Computable Numbers, 80 Years on..

There’s been rather a lot of sad news conveyed via this blog recently, so I thought that today I’d mark a happier event. Eighty years ago today (i.e. on 28th May 1936), a paper by Alan Turing arrived at the London Mathematical Society. Entitled “On Computable Numbers, with an Application to the Enstscheidungsproblem“, this was not only enormously influential but also a truly beautiful piece of work. Turing was only 23 when he wrote it. It was delivered to the London Mathematical Society about 6 months after it was submitted,  i.e. in November 1936..

Here’s the first page:


The full reference is

Proc. London Math. Soc. (1937) s2-42 (1): 230-265. doi: 10.1112/plms/s2-42.1.230

You can find the full paper here. I heartily recommend reading it, it’s wonderful.


4 Responses to “Computable Numbers, 80 Years on..”

  1. Is there an open access version? This link gives me a paywall. Copyright must have expired though.

  2. Anton Garrett Says:

    Are numbers which are representable only as an infinite series computable? I don’t quite get the category. Or the point, in fact, for the pure maths of computation theory looks more contrived than elegant to me, and as for application I don’t know if it has been applied to help anybody design a better computer. I am willing to believe that the problem is with me (and my scepticism is not aimed against Turing, who deserved high national honour), but I’d love an explanation from somebody having a theoretical-physics background.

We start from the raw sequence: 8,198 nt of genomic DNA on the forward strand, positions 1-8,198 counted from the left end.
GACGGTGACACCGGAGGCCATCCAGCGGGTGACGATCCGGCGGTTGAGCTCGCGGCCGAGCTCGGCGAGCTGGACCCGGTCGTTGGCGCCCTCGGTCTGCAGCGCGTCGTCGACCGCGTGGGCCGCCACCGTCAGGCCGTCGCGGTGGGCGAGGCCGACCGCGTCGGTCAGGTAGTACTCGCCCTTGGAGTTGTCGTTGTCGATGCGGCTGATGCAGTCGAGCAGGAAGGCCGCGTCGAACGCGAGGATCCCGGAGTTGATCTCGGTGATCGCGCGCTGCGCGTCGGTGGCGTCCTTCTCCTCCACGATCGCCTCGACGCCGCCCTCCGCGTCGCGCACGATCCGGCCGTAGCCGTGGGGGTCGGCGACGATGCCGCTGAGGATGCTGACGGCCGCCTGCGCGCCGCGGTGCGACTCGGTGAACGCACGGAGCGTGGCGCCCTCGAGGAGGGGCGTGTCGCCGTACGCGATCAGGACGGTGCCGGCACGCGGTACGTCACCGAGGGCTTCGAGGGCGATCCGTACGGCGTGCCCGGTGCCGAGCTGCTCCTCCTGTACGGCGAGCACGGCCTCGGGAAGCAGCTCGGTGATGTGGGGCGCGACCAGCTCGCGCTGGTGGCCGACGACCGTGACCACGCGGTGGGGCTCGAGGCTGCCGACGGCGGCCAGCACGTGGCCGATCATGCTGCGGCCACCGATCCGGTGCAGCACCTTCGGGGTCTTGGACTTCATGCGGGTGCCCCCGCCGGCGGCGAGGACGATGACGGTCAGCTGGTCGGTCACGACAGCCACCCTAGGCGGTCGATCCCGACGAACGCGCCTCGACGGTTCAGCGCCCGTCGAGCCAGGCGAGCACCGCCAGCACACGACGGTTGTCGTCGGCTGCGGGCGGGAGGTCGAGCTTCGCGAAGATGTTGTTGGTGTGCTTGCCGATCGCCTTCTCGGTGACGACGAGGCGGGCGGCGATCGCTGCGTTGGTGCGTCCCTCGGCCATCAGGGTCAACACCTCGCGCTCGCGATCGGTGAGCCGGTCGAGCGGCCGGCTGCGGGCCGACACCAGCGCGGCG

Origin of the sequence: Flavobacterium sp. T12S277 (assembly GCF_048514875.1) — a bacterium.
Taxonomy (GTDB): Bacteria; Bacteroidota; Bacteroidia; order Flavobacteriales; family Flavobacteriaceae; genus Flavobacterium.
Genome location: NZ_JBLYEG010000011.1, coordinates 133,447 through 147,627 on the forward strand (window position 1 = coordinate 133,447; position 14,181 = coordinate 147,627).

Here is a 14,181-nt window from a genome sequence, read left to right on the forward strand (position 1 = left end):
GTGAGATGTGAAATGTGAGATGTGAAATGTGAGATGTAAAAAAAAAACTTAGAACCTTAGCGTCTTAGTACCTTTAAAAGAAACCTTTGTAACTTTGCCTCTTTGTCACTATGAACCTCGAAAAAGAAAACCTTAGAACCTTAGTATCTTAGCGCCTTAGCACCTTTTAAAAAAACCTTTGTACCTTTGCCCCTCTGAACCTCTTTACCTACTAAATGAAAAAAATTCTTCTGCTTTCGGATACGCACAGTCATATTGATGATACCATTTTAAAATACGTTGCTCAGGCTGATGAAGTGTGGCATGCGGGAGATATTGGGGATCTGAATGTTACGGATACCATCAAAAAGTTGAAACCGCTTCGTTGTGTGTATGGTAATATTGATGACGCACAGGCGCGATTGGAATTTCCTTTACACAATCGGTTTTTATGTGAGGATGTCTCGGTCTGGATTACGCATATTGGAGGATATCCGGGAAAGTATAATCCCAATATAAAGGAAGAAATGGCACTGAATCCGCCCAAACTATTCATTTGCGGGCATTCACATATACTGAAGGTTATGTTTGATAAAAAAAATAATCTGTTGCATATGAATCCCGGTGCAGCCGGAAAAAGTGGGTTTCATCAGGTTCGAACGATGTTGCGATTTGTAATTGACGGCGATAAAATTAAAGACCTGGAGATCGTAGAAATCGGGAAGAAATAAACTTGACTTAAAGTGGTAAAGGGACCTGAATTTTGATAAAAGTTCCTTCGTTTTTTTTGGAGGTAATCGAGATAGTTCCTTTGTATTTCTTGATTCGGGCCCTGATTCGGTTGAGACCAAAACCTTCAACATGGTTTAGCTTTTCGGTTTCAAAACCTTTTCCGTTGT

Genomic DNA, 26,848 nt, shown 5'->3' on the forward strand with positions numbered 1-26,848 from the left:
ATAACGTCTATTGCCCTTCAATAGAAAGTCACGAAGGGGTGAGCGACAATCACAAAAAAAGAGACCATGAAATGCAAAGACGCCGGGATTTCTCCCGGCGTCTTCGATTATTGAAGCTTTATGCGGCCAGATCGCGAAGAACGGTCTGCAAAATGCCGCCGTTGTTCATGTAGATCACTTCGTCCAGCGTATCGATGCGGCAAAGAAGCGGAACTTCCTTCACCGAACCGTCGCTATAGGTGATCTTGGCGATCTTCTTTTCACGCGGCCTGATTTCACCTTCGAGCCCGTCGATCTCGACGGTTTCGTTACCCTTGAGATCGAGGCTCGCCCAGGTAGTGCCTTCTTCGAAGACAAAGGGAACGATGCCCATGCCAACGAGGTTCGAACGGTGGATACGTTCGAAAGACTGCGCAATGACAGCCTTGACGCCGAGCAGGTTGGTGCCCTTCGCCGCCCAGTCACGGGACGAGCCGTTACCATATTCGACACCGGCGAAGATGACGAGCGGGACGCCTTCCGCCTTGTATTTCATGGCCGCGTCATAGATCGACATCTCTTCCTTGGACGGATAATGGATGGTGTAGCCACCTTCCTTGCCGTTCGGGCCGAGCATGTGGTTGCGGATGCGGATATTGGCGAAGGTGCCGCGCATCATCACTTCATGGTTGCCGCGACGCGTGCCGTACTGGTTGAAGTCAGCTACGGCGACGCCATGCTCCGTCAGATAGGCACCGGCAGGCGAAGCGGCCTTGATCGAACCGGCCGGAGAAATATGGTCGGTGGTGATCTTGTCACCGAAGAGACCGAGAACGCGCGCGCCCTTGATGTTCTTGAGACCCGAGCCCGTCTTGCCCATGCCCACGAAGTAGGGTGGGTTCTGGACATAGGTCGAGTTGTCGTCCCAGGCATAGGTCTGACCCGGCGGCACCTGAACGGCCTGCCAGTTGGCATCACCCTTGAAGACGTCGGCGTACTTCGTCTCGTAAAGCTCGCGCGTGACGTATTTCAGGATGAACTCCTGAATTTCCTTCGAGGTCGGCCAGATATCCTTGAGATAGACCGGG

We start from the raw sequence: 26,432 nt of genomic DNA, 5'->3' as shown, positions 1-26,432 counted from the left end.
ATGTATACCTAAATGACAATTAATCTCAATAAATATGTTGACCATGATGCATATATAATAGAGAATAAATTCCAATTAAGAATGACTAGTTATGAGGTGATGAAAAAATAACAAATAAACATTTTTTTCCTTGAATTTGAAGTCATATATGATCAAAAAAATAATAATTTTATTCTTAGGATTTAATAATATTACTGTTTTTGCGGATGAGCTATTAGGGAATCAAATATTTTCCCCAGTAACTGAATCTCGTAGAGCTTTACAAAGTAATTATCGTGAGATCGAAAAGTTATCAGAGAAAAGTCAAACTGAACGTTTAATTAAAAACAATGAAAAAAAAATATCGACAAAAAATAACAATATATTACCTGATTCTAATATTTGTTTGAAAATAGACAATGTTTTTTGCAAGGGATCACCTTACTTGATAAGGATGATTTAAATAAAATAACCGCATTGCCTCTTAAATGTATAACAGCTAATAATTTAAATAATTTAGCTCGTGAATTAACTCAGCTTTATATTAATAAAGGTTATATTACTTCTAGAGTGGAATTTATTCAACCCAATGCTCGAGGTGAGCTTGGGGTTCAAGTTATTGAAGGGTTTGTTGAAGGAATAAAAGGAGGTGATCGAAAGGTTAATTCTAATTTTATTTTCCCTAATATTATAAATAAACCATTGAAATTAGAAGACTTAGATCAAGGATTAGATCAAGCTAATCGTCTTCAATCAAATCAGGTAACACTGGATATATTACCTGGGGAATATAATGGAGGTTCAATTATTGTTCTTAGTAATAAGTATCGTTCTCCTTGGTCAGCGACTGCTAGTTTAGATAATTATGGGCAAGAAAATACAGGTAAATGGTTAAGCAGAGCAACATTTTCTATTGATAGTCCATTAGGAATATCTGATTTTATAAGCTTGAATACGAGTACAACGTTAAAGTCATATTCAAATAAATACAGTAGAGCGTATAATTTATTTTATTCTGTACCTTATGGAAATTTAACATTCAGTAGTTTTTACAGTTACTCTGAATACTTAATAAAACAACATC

3. “Are numbers which are representable only as an infinite series computable?”

    He explicitly mentions pi and e.

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